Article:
Tuesday, July 20, 2010

Organic Farming Multiplying Crop Yields

Research is paying off in higher crop yields for organic farming. Catherine Badgley, Associate Professor for the University of Michigan, is demonstrating the potential to feed more people on less land. A local organic farmer in Ann Arbor, Michigan is able to produce 26 tons of fresh produce a year on only 3 acres of land. Research from around the world is showing that organic farming can produce as much as 4 times the amount of food as industrial Western farming practices.

University of Michigan Organic Farming

Thursday, July 15, 2010

Short Walk to Hampstead Community Farm

Can a community really support itself on locally grown food? The Hampstead community is not only growing some of its own food but using the fastest delivery method: walking. Fresh produce is grown at the Hampstead Farm just down the street from the Town Center.

The Hampstead neighborhood development in Montgomery, Alabama is designed by Duany Plater-Zyberk and Company to “meet daily needs within a 5 minute walk.” Daily living needs accessible by a short walk from home include a market, shops, library, recreation center, and even a farm. The one major missing component for families is a school.

View CNN Video on Hampstead

Hampstead Master Plan

Soft Path - Local Food

Food, Inc. Documentary Uncovers Food Industry Practices

After watching the documentary Food, Inc. (http://www.foodincmovie.com/), it inspired us to write this blog posting. Food, Inc. points out that only few companies control the majority of food supply in the U.S. Business practices employed by these companies elevate profits way above the health of their customers and employees. These companies seem to "own" the politicians who also favor the profits of a few CEOs over the health and well being of the citizens.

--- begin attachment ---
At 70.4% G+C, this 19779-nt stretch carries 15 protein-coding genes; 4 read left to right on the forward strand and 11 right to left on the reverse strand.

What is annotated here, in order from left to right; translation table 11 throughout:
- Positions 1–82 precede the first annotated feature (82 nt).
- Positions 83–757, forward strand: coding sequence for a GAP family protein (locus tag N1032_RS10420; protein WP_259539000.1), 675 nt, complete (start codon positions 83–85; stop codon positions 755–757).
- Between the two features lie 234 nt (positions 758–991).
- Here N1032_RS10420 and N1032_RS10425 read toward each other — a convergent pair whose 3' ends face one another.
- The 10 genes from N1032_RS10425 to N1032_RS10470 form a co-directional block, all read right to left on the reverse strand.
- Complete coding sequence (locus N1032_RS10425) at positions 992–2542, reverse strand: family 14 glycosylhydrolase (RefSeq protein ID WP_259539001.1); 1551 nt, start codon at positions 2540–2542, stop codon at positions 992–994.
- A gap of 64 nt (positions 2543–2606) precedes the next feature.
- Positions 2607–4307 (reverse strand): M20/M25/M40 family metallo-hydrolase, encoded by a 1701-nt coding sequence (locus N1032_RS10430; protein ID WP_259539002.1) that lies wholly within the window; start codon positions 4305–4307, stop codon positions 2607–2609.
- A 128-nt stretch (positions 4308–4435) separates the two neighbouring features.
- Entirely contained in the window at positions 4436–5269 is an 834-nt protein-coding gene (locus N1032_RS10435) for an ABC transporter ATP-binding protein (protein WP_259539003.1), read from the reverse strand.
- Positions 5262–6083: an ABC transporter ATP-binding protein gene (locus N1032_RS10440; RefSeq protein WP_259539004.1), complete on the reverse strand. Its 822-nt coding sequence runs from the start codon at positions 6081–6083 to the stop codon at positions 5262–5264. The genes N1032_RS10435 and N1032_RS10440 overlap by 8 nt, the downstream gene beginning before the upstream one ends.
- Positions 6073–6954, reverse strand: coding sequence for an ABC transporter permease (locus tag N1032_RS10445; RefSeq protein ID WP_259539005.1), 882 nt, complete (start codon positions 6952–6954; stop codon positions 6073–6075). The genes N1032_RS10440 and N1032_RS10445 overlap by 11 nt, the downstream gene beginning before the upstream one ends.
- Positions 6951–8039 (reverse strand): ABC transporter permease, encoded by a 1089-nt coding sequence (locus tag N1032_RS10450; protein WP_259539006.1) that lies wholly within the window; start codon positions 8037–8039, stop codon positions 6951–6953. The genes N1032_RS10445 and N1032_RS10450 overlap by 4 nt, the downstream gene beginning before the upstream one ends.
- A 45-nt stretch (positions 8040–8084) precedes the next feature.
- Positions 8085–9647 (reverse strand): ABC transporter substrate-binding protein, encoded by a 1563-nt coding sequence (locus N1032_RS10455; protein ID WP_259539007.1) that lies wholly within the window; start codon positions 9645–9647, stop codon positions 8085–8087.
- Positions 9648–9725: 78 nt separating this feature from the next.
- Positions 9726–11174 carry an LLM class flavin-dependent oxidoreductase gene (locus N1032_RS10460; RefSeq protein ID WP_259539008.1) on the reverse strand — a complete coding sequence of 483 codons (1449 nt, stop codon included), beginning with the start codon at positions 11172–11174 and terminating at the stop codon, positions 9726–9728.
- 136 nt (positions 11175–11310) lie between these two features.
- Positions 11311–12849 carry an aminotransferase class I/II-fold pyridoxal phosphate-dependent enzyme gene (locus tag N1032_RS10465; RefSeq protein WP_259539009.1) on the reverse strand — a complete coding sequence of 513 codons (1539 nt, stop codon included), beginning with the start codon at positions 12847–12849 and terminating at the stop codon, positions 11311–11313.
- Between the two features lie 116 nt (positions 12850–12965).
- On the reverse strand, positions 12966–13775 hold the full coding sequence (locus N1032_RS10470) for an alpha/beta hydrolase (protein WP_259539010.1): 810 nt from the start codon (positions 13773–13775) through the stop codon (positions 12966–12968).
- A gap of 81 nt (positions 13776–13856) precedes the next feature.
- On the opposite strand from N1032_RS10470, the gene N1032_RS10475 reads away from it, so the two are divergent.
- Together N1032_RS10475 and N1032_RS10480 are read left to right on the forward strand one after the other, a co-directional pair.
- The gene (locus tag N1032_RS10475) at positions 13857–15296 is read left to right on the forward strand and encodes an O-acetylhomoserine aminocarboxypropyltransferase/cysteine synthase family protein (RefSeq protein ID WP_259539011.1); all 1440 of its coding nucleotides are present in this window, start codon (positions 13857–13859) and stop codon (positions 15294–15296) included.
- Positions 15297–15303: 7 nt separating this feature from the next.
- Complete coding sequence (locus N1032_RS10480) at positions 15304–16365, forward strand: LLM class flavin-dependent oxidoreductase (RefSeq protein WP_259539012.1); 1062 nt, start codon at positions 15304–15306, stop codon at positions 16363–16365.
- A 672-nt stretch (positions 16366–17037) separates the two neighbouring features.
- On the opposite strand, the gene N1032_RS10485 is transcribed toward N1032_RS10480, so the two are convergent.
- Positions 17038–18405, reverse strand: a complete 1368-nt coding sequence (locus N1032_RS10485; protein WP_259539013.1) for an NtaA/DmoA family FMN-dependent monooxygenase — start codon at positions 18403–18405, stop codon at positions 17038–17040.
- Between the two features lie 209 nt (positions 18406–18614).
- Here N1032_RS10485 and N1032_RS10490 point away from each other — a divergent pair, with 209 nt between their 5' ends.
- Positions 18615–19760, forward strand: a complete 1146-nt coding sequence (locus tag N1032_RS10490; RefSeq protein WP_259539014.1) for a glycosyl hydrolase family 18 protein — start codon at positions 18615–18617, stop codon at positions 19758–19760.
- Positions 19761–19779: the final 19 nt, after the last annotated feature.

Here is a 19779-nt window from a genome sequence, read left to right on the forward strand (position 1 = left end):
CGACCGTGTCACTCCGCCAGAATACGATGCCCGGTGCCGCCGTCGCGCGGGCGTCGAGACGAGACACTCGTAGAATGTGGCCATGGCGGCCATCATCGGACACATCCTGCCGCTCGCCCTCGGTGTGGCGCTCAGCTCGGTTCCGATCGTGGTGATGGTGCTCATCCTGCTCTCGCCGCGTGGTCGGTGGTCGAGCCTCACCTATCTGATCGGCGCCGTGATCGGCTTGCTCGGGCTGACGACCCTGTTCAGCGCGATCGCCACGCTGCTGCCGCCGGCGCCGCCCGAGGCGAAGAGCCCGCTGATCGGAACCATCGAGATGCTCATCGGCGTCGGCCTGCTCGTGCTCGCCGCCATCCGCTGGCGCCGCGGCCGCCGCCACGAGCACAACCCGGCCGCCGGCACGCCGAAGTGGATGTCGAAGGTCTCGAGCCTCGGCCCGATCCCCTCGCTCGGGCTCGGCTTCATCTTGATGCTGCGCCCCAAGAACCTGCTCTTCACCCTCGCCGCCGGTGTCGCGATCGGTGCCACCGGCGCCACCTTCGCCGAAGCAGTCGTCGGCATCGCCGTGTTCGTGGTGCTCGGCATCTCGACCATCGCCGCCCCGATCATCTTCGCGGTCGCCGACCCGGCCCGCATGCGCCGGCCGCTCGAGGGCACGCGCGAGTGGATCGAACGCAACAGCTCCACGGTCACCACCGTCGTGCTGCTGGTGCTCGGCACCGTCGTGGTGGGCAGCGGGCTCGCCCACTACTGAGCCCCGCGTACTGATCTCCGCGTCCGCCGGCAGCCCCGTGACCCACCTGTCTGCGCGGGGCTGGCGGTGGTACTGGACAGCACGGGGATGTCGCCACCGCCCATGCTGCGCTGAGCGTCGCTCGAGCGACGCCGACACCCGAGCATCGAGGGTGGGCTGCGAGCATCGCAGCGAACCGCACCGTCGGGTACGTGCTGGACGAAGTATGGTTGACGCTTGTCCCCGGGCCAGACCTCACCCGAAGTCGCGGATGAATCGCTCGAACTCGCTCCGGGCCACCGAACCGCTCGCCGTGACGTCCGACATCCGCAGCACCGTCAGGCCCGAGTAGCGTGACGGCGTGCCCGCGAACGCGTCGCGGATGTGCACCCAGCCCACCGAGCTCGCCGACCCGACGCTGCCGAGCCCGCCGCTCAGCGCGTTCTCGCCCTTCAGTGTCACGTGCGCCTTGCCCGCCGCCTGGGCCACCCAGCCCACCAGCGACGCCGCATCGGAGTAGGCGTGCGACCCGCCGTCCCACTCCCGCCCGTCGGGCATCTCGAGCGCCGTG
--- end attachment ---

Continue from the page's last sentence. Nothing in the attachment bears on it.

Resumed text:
Food, Inc. makes an interesting point of how local organic farms could be part of the answer to combat the precarious situation in the U.S. food supply chain and the associated related health issues. The concept of locally grown organic food is a great example of a sustainable soft path effort that fits perfectly into the Human Life Project for building family-friendly communities. The local organic food (including fruits, vegetables, grains, meat, dairy, eggs) has a number of advantages such as being healthier, reduced emissions from transporting the food, and supporting the local economy. The previous posts on Agriburbia are another example of locally grown food.

Could a city really produce enough food to support itself? For the moment, consider supplying a city with vegetables for the entire year. Homeowners could plant a small vegetable garden. Apartment dwellers could place plants on their balconies. Those with larger buildings such as corporations and schools could convert their roof to a "green" roof for growing food. City open space could use the Agriburbia concept to convert unused open space including a portion of maintained lawns into a mini vegetable farm.

For this concept to work, it would require residents to change eating habits. Instead of eating "fresh" tomatoes shipped from another nation during the local off season, they would eat local canned tomatoes. From a practical perspective, who is going to plant and harvest the food and then package the extra produce? Community involvement would be essential to its success. Volunteering might be a path to receive free and affordable fresh food.

Does anyone have an example of a city implementing local food ? (last night we found a clip on ccn.com on a city outside of Montgomery Alabama that is doing this successfully - hopefully more on this soon)